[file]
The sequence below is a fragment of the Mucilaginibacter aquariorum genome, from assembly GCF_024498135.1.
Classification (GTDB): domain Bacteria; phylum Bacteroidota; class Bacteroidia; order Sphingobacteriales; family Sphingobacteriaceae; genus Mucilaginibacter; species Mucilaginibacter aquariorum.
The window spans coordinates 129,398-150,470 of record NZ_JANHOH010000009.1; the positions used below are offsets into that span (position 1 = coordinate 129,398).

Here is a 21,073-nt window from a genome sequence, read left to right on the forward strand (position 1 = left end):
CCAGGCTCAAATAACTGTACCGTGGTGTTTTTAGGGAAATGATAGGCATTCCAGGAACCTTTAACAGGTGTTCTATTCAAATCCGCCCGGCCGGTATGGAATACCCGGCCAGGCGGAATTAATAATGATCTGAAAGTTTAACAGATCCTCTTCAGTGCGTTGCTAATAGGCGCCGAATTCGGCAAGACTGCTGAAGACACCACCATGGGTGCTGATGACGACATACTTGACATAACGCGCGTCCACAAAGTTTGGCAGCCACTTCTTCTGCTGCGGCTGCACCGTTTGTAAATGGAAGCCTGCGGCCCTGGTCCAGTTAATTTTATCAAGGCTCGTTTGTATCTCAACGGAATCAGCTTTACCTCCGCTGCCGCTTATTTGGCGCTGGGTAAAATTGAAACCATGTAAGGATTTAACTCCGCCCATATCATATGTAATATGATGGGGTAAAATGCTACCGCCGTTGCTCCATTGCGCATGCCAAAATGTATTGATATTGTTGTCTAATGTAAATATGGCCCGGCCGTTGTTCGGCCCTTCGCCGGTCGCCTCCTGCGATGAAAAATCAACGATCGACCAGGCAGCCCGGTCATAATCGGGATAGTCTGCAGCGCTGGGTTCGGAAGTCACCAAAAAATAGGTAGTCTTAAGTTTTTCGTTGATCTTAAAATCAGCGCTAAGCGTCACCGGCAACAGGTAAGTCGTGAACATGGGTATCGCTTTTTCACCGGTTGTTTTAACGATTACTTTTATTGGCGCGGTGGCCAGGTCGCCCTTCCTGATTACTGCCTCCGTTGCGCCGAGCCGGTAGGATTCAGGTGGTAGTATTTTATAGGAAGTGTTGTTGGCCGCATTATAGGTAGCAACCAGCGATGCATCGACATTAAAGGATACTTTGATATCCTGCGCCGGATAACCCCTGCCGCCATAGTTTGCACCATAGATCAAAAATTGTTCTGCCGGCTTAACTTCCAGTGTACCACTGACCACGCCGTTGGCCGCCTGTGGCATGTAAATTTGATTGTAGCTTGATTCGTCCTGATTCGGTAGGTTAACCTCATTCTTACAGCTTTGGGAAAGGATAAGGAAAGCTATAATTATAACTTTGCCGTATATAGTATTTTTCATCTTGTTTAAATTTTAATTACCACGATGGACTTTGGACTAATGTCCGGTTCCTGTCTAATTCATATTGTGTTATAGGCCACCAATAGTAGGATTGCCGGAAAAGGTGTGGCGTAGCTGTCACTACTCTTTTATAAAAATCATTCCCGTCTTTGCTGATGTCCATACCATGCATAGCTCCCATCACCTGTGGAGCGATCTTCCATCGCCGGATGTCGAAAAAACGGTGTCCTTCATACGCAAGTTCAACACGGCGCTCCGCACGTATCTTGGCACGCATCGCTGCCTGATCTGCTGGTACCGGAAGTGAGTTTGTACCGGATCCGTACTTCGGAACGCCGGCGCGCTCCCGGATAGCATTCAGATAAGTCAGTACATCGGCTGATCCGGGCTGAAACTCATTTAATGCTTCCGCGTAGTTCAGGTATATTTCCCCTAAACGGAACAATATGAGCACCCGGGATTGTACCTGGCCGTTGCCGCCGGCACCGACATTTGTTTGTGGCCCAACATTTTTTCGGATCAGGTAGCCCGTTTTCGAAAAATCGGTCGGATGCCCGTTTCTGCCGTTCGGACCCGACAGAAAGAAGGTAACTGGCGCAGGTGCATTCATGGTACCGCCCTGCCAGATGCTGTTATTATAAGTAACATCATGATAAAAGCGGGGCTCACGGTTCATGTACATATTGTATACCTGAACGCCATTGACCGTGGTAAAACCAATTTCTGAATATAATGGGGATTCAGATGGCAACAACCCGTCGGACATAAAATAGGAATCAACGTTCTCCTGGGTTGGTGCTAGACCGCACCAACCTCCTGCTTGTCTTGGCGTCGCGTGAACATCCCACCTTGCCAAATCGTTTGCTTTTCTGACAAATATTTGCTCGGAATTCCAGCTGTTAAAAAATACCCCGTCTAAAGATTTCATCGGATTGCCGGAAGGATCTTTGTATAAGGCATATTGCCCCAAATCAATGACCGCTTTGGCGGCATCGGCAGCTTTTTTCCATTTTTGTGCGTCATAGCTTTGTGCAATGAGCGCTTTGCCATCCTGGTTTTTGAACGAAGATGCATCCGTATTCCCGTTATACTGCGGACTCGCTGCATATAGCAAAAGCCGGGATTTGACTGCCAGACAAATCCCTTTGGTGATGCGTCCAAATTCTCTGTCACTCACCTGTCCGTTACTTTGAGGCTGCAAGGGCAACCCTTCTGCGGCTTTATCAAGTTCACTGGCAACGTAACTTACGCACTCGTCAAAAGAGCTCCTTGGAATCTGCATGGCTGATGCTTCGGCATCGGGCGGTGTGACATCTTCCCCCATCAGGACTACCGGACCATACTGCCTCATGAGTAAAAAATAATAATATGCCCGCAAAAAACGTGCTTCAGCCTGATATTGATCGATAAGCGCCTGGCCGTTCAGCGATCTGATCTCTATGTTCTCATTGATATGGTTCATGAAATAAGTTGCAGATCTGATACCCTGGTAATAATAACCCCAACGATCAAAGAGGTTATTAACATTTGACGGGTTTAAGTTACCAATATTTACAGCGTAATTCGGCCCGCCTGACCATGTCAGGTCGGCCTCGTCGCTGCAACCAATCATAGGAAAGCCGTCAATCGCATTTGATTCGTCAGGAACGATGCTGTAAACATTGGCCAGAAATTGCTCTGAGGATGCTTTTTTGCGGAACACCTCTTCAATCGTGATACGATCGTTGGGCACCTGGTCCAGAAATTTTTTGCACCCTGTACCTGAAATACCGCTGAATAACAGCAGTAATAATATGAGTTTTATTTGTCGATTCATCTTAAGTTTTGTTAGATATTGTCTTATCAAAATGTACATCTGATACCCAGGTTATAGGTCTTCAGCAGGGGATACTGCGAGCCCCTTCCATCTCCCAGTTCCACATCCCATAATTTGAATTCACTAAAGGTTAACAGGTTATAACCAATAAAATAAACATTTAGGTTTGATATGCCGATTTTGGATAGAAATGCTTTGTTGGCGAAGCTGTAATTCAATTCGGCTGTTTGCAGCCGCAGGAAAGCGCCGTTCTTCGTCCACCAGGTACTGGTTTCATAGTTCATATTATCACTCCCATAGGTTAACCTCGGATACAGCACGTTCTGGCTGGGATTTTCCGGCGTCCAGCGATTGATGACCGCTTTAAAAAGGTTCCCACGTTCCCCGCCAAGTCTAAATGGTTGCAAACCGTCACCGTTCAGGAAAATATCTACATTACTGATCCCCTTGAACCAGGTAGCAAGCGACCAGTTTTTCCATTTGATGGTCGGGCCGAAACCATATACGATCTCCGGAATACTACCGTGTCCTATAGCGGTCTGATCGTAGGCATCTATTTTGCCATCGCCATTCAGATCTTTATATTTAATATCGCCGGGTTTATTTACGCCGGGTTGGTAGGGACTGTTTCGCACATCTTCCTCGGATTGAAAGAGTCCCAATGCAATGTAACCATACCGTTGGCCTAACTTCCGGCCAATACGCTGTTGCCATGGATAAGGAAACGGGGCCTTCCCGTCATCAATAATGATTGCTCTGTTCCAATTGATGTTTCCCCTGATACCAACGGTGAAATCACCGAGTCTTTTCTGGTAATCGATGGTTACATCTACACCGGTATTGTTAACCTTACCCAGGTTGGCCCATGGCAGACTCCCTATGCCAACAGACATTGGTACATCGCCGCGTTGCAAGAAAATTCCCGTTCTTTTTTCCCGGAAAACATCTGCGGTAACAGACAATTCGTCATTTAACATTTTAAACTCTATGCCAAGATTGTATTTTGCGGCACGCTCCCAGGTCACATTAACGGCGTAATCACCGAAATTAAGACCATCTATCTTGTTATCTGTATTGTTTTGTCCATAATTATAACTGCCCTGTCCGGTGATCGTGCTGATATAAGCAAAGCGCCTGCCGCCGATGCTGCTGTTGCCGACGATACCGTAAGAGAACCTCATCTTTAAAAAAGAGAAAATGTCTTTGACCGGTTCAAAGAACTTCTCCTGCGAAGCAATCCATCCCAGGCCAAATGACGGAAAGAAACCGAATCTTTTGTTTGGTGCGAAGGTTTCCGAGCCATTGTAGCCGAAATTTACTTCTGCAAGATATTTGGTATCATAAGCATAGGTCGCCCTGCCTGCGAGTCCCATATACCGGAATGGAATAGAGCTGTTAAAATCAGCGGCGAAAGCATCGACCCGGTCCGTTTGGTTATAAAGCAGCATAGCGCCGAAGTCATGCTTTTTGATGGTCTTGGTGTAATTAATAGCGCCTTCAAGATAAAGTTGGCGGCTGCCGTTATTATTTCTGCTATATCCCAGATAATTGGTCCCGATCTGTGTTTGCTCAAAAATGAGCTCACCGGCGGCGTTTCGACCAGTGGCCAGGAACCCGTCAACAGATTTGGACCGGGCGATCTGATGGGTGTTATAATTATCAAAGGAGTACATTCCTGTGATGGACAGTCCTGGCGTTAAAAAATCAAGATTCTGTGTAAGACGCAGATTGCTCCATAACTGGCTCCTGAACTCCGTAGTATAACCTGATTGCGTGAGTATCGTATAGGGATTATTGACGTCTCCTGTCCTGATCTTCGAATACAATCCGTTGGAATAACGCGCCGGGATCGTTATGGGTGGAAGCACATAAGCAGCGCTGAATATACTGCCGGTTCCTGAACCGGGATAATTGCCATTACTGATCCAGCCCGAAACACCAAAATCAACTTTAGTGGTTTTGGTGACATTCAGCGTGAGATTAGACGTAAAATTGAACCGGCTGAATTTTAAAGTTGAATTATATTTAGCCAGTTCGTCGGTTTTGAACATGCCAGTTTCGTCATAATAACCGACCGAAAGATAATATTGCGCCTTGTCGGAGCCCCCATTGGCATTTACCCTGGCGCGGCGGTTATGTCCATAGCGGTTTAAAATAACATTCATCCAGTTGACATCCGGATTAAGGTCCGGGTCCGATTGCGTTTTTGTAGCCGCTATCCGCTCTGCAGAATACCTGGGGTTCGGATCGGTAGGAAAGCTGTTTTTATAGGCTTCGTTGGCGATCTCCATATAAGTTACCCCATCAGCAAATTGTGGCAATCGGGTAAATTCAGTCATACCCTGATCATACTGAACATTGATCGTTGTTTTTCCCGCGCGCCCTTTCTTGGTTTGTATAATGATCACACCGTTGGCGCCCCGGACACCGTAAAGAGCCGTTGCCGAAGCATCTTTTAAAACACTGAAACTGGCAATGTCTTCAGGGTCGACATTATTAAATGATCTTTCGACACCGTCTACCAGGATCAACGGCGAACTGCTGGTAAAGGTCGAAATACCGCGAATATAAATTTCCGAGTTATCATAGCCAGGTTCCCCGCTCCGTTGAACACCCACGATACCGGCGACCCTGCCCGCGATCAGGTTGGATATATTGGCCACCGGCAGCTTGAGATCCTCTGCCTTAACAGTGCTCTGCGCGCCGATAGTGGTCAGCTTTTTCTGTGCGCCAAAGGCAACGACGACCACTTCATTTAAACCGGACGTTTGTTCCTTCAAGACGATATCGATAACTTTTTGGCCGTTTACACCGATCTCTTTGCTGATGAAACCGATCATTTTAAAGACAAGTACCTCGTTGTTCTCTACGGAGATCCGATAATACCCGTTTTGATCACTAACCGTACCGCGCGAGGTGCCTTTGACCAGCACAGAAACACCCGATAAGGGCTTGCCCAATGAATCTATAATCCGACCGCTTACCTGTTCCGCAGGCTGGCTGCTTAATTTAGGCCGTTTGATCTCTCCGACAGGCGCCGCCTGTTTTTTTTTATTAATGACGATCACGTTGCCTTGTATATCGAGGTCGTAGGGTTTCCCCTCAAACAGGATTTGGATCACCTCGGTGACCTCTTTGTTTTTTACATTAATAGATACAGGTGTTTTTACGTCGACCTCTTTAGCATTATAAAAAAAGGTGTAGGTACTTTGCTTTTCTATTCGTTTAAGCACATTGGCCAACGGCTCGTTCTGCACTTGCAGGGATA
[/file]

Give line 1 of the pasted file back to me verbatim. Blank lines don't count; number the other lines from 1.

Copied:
The sequence below is a fragment of the Mucilaginibacter aquariorum genome, from assembly GCF_024498135.1.